Even though “content curation” is not a common phrase, there’s plenty of discussion to be found on the Internet. Heck, even MS Word kept flagging curation as a misspelled word.
Google News, aggregating content via RSS feeds and social bookmarking sites have been around for a while. Bloggers of all stripes have counted on the popularity of “list” posts whenever they’ve run out of fresh ideas for content. So curated content is not something new.
What is content curation?
I searched Wikipedia for information but couldn’t find an exact definition. Instead, I found something on Media Curation, which I thought was close enough:
Media Curation is the emerging trend toward creating media content using a mix of machine and human resources. The practice includes aggregation (gathering) and curation (sorting, categorizing, art directing, and presenting) such that material from multiple sources creates a unique editorial experience for readers/visitors.
Hmmm…not very satisfying. So I Googled “content curation” and lo and behold, it returned 77,600 results. I hit the mother lode!
Steve attended SXSW in Austin earlier this year and was part of a recent discussion that included people from both sides of the creation vs. curation debate. His conclusions were as follows:
Next, I came across a blog post written back in September of 2009 by Rohit Bhargava of Influential Marketing Blog. In his post, Manifesto For The Content Curator: The Next Big Social Media Job Of The Future, he defines a content curator as “someone who continually finds, groups, organizes and shares the best and most relevant content on a specific issue online.” Rohit may be the first person to have coined the term “content curator.”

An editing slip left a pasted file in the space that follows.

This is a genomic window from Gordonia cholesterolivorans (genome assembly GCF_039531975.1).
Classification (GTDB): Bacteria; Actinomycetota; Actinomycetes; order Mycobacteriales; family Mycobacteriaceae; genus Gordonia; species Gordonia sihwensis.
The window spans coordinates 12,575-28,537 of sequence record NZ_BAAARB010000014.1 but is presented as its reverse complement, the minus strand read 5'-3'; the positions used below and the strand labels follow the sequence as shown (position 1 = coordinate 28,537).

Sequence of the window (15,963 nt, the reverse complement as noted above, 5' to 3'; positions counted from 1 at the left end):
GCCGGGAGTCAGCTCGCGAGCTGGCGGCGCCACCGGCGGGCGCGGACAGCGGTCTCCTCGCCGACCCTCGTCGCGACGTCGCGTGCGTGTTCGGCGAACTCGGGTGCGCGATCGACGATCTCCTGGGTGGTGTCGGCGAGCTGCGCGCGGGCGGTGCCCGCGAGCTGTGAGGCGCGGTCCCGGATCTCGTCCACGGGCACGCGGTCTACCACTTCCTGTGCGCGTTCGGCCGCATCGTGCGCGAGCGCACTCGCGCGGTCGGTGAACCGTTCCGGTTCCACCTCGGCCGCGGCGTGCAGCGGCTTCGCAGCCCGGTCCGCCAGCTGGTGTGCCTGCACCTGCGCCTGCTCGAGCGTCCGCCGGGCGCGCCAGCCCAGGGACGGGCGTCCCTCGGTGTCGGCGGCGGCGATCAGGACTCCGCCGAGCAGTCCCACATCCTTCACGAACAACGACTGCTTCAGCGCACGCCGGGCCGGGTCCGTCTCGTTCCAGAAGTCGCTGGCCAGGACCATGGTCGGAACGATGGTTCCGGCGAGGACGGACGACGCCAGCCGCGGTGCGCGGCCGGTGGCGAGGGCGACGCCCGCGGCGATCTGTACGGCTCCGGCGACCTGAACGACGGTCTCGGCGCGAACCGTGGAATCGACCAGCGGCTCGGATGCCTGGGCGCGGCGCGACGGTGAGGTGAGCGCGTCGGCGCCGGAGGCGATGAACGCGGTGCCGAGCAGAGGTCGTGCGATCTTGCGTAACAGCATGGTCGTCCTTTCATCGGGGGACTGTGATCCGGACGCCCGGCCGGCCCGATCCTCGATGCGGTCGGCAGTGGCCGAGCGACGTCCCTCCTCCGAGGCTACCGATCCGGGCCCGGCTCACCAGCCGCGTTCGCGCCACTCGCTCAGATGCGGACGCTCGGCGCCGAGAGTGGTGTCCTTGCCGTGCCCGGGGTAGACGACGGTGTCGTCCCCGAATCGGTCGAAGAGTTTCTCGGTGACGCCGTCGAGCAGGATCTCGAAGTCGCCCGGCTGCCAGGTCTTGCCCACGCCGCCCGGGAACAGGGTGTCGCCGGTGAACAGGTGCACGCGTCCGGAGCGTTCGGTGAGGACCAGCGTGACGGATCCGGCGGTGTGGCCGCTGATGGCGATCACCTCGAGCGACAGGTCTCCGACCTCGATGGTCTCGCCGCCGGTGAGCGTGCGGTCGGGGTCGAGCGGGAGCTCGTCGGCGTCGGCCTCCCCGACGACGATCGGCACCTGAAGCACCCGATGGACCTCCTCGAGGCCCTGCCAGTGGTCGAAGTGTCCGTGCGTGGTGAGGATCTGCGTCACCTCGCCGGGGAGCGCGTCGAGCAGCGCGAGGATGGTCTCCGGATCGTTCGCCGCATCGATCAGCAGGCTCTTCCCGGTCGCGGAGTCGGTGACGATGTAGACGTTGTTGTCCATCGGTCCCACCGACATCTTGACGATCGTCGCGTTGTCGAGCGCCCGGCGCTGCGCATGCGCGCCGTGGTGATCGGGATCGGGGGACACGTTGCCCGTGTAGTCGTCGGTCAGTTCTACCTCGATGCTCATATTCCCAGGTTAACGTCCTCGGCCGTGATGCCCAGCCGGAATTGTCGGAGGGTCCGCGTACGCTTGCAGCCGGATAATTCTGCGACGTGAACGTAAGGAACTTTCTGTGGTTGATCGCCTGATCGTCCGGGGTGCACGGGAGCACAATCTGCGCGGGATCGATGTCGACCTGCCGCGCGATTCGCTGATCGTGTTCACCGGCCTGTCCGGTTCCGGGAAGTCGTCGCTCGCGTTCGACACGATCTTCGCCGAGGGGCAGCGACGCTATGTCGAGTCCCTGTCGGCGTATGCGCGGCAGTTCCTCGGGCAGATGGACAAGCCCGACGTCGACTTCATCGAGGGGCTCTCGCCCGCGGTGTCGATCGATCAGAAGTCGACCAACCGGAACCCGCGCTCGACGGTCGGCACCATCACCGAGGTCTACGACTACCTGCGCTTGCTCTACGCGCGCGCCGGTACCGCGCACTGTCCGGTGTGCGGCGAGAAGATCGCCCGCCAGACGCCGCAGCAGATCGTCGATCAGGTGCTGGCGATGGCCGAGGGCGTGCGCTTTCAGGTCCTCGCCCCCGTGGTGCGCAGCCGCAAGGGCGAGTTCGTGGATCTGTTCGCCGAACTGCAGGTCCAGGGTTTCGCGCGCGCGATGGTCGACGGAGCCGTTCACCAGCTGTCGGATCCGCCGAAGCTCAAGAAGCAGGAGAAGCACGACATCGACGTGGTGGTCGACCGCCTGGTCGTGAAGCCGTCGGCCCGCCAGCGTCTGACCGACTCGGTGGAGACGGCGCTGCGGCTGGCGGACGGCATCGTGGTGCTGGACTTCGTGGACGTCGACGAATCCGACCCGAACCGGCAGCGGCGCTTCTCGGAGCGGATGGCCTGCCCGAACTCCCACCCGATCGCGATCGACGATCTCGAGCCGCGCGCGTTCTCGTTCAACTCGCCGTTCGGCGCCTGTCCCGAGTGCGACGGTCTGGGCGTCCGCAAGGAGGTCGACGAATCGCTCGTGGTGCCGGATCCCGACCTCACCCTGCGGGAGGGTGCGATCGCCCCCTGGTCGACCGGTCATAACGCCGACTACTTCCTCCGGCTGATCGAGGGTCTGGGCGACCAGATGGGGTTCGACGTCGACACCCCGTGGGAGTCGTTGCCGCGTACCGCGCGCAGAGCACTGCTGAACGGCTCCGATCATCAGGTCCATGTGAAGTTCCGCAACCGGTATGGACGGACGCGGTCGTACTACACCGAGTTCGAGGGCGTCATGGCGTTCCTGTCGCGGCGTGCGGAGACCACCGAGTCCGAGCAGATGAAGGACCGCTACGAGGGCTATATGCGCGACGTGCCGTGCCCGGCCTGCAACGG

The final piece of the content curation puzzle was an article by Lee Odden of TopRank Online Marketing blog. In his post, he not only talks about what it is and how B2B marketers are using it, Lee interviewed well-known content and social marketing experts like David Meerman Scott, Brian Solis, Ann Handley, Joe Pulizzi, Paul Gillin and others for their thoughts on this topic.
The quote that made most sense to me was the one from Ann Handlye where she said,
“It can fit into an organization’s content strategy nicely. How? It’s a way for organizations to further their role as a resource to their audience. Sifting through the mountain of web content and finding the tastiest, choicest bits for your readers is a great way to build trust and authority with them, and to become a valuable resource for them on any particular topic. What’s more, for organizations just getting into publishing online — for those just starting a blog, say, or a microsite — curated content can allow them to ramp up quickly, both from an SEO as well as content perspective.”
You can read all the interviews on Lee’s post, Content Marketing: Definitions of Curation & Context.
I think these resources provide a well-rounded view of where things stand today. There is no doubt that content curation is here to stay. Economic reality may be part of the reason but it just may be/become a key component of your content marketing strategy.
In my opinion, the best way forward is to create some original content and mix in a healthy dose of content curation using the best of human skills and automation techniques.
BTW, this post is a working example of content curation. Where do you stand on this debate? Share your thoughts by a leaving a comment.
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